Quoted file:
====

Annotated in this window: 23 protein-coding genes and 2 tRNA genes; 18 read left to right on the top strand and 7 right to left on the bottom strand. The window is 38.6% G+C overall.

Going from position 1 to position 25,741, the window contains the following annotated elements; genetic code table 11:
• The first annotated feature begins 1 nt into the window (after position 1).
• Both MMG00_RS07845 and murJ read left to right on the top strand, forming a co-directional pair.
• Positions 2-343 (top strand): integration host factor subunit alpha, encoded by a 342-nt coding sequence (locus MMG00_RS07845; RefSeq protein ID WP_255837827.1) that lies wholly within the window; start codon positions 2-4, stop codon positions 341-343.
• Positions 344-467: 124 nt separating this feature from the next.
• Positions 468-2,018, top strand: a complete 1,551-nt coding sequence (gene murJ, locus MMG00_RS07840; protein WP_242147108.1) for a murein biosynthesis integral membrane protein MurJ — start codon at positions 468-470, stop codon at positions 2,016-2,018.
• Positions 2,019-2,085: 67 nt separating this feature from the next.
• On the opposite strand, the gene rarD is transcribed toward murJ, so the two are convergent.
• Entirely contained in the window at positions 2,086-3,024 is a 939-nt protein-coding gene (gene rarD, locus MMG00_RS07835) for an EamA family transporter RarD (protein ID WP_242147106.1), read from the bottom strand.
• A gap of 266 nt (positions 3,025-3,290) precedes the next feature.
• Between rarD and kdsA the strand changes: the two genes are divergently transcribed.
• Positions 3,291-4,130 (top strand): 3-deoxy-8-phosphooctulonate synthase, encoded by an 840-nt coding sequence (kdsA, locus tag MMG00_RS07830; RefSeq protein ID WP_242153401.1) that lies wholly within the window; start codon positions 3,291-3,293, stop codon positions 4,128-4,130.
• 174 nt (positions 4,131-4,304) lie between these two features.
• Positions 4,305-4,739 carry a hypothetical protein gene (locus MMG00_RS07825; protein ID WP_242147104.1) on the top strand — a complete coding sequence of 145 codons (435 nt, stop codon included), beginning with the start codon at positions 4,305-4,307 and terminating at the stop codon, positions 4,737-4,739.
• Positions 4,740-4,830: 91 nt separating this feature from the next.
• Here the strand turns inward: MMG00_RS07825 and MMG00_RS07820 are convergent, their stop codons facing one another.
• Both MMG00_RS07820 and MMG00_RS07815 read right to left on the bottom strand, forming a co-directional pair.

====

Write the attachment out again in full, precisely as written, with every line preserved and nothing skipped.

Annotated in this window: 23 protein-coding genes and 2 tRNA genes; 18 read left to right on the top strand and 7 right to left on the bottom strand. The window is 38.6% G+C overall.

Going from position 1 to position 25,741, the window contains the following annotated elements; genetic code table 11:
• The first annotated feature begins 1 nt into the window (after position 1).
• Both MMG00_RS07845 and murJ read left to right on the top strand, forming a co-directional pair.
• Positions 2-343 (top strand): integration host factor subunit alpha, encoded by a 342-nt coding sequence (locus MMG00_RS07845; RefSeq protein ID WP_255837827.1) that lies wholly within the window; start codon positions 2-4, stop codon positions 341-343.
• Positions 344-467: 124 nt separating this feature from the next.
• Positions 468-2,018, top strand: a complete 1,551-nt coding sequence (gene murJ, locus MMG00_RS07840; protein WP_242147108.1) for a murein biosynthesis integral membrane protein MurJ — start codon at positions 468-470, stop codon at positions 2,016-2,018.
• Positions 2,019-2,085: 67 nt separating this feature from the next.
• On the opposite strand, the gene rarD is transcribed toward murJ, so the two are convergent.
• Entirely contained in the window at positions 2,086-3,024 is a 939-nt protein-coding gene (gene rarD, locus MMG00_RS07835) for an EamA family transporter RarD (protein ID WP_242147106.1), read from the bottom strand.
• A gap of 266 nt (positions 3,025-3,290) precedes the next feature.
• Between rarD and kdsA the strand changes: the two genes are divergently transcribed.
• Positions 3,291-4,130 (top strand): 3-deoxy-8-phosphooctulonate synthase, encoded by an 840-nt coding sequence (kdsA, locus tag MMG00_RS07830; RefSeq protein ID WP_242153401.1) that lies wholly within the window; start codon positions 3,291-3,293, stop codon positions 4,128-4,130.
• 174 nt (positions 4,131-4,304) lie between these two features.
• Positions 4,305-4,739 carry a hypothetical protein gene (locus MMG00_RS07825; protein ID WP_242147104.1) on the top strand — a complete coding sequence of 145 codons (435 nt, stop codon included), beginning with the start codon at positions 4,305-4,307 and terminating at the stop codon, positions 4,737-4,739.
• Positions 4,740-4,830: 91 nt separating this feature from the next.
• Here the strand turns inward: MMG00_RS07825 and MMG00_RS07820 are convergent, their stop codons facing one another.
• Both MMG00_RS07820 and MMG00_RS07815 read right to left on the bottom strand, forming a co-directional pair.